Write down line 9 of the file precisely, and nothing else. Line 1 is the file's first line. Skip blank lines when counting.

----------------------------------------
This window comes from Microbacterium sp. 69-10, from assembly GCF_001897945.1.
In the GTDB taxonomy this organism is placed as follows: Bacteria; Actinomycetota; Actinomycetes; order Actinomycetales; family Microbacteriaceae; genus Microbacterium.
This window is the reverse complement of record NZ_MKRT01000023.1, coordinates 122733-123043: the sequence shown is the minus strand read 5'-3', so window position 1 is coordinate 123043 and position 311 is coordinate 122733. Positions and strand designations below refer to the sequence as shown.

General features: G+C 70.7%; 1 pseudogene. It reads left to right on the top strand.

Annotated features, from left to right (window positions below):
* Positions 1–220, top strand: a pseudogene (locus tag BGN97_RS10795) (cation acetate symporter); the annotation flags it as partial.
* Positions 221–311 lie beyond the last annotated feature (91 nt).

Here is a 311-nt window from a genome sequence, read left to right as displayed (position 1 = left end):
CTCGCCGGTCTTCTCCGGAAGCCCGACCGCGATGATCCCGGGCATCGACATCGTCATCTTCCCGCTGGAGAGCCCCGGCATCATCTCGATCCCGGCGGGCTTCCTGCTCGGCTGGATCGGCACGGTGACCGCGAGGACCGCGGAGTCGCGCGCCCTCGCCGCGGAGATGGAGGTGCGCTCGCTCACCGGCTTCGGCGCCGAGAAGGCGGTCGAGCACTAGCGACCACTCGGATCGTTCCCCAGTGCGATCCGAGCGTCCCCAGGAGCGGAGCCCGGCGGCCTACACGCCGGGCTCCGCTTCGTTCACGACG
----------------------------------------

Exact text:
CTCGCCGGTCTTCTCCGGAAGCCCGACCGCGATGATCCCGGGCATCGACATCGTCATCTTCCCGCTGGAGAGCCCCGGCATCATCTCGATCCCGGCGGGCTTCCTGCTCGGCTGGATCGGCACGGTGACCGCGAGGACCGCGGAGTCGCGCGCCCTCGCCGCGGAGATGGAGGTGCGCTCGCTCACCGGCTTCGGCGCCGAGAAGGCGGTCGAGCACTAGCGACCACTCGGATCGTTCCCCAGTGCGATCCGAGCGTCCCCAGGAGCGGAGCCCGGCGGCCTACACGCCGGGCTCCGCTTCGTTCACGACG